The information below comes from the statement of deficiencies compiled by health inspectors and provided to AHCJ by the Centers for Medicare and Medicaid Services. It does not include the steps the hospital plans to take to fix the problem, known as a plan of correction. For that information, you should contact the hospital, your state health department or CMS. Accessing the document may require you to file a Freedom of Information Request. Information on doing so is available here.
|RHODE ISLAND HOSPITAL||593 EDDY STREET PROVIDENCE, RI 02903||Jan. 10, 2020|
|VIOLATION: PATIENT RIGHTS: CARE IN SAFE SETTING||Tag No: A0144|
|Based on record review and staff interview, it has been determined that the facility failed to provide care in a safe setting relative to patient constant observation in the Emergency Department (ED) for 1 of 1 patient (Patient ID # 1).
Findings are as follows:
The Hospital's policy for Observation Levels, last revised on 9/19, states in part;
"I. Purpose: To define the different levels and types of observation and to specify requirements associated with each level and type of observation.
II. Definitions: ...
Constant Observation (CO): highest level of observation. CO is used when a patient is high risk for intentional self-harm, high risk for suicide or harm to others. This requires a 1:1 staff to patient ratio..."
Record review for Patient ID #1 revealed s/he presented to the hospital Emergency Department (ED) on January 4, 2020 at approximately 3:00 PM reporting having suicidal ideation and ingestion of medication. The nursing assessment tool "Columbia-Suicide Severity Rating Scale (used to identify whether a patient is at danger to him/herself or others)" indicated the patient required constant observation for suicide and self-injury precautions.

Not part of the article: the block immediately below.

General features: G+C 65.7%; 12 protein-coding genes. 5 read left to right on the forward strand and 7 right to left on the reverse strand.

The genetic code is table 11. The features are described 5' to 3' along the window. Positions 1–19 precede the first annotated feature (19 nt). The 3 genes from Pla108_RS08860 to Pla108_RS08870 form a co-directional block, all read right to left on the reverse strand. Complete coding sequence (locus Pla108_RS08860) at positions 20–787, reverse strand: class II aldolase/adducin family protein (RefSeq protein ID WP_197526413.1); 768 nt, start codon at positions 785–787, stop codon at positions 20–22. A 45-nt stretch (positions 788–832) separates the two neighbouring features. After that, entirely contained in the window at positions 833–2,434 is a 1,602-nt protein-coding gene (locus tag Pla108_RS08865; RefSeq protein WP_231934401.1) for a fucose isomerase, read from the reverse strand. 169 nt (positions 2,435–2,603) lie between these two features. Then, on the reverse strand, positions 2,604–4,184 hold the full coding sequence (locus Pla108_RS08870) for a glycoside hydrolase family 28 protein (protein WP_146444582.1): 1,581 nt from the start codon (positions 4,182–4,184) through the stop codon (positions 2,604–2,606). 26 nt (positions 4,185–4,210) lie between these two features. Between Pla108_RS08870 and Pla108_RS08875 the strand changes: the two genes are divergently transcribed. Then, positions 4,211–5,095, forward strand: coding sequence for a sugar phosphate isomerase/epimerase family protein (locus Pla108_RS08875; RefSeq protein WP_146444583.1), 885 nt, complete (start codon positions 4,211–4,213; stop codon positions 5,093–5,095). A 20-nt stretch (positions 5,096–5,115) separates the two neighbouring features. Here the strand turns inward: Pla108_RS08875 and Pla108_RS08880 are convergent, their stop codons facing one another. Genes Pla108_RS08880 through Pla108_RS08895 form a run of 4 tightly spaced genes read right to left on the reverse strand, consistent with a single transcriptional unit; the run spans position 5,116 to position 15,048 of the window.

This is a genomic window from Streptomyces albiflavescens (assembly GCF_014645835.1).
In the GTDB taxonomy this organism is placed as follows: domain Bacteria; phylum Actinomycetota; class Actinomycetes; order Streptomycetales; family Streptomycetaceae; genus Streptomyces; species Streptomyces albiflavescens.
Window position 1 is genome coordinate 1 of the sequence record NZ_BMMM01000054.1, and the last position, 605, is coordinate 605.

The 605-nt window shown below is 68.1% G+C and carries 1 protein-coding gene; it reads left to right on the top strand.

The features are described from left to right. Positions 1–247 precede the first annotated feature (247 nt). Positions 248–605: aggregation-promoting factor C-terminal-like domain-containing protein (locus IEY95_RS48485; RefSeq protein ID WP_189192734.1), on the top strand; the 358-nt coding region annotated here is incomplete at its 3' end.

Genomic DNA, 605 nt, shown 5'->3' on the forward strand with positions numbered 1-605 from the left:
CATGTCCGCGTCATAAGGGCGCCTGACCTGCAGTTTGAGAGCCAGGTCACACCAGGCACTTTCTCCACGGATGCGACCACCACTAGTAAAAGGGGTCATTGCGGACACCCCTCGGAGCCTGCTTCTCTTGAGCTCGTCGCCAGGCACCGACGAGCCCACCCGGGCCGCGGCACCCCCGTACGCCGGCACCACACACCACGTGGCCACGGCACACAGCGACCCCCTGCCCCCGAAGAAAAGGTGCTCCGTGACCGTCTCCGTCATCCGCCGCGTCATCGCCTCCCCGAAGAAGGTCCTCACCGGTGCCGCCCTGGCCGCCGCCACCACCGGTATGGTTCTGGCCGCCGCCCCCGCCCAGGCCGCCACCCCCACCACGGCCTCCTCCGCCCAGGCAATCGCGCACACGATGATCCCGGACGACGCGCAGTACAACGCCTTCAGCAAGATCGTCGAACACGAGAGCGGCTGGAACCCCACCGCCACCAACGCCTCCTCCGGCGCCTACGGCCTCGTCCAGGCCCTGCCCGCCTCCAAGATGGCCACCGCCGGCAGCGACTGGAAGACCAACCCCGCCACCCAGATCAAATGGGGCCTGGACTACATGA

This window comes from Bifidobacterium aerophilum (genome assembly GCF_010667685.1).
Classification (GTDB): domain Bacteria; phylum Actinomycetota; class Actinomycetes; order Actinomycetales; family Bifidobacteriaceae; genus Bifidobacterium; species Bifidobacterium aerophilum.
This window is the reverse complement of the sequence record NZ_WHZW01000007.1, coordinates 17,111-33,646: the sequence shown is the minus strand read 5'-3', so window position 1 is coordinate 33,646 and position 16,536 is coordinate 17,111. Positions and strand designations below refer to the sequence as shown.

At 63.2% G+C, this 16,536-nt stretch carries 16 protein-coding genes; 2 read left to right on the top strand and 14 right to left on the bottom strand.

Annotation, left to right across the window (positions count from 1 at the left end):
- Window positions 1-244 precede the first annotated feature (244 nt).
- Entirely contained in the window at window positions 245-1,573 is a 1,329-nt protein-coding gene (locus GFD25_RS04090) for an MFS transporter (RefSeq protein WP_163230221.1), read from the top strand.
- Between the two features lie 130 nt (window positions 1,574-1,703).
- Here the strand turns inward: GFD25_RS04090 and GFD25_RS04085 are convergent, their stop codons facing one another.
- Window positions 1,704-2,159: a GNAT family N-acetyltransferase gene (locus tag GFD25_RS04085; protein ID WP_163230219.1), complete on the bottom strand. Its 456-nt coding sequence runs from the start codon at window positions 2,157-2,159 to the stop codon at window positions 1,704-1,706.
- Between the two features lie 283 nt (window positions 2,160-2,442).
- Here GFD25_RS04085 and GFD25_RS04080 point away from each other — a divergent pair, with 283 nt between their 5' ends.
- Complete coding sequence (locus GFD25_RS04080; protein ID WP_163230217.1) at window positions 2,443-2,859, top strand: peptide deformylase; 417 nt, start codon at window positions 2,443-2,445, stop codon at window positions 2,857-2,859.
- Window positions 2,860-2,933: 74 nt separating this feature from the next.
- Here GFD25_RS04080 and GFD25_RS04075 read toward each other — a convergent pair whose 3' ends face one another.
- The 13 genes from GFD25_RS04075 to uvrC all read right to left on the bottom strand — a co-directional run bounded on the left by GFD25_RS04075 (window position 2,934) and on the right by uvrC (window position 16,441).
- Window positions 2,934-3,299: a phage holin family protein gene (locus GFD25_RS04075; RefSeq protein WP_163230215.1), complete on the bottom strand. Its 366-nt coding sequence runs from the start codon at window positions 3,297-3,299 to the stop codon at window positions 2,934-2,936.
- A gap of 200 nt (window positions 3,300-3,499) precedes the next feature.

Further review of the medical record revealed the patient was placed on constant observation at 3:19 PM and security was notified. At 3:42 PM it was determined that based on the patient's clinical assessment, s/he required medical clearance prior to transfer to behavioral health services. Nurses notes from 5:38 PM revealed the patient eloped after last being seen by an ED Patient Care Technician, who moved the patient to a different area in the same vicinity, at approximately 4:17 PM.
According to a surveyor interview with Risk Management on 1/10/2020 at 8:45 AM,when the patient was identified as missing on January 4, 2020, police were notified of the elopement at 6:57 PM and the patient was found (by police) at his/her residence. The patient voluntarily presented to another hospital and was discharged early the following morning with behavioral health follow-up.
During a surveyor interview with the ED Clinical Manager and the ED Nursing Quality and Safety Manager on 1/10/2019 at 9:28 AM, they both stated an investigation was conducted and there was an obvious staff communication issue between the nurse, security officer, and patient care technician which lead to the patient's elopement. Neither the Clinical Manager nor the Nursing Quality and Safety Manager could provide evidence that the patient was under constant observation while hospitalized , which resulted in elopement.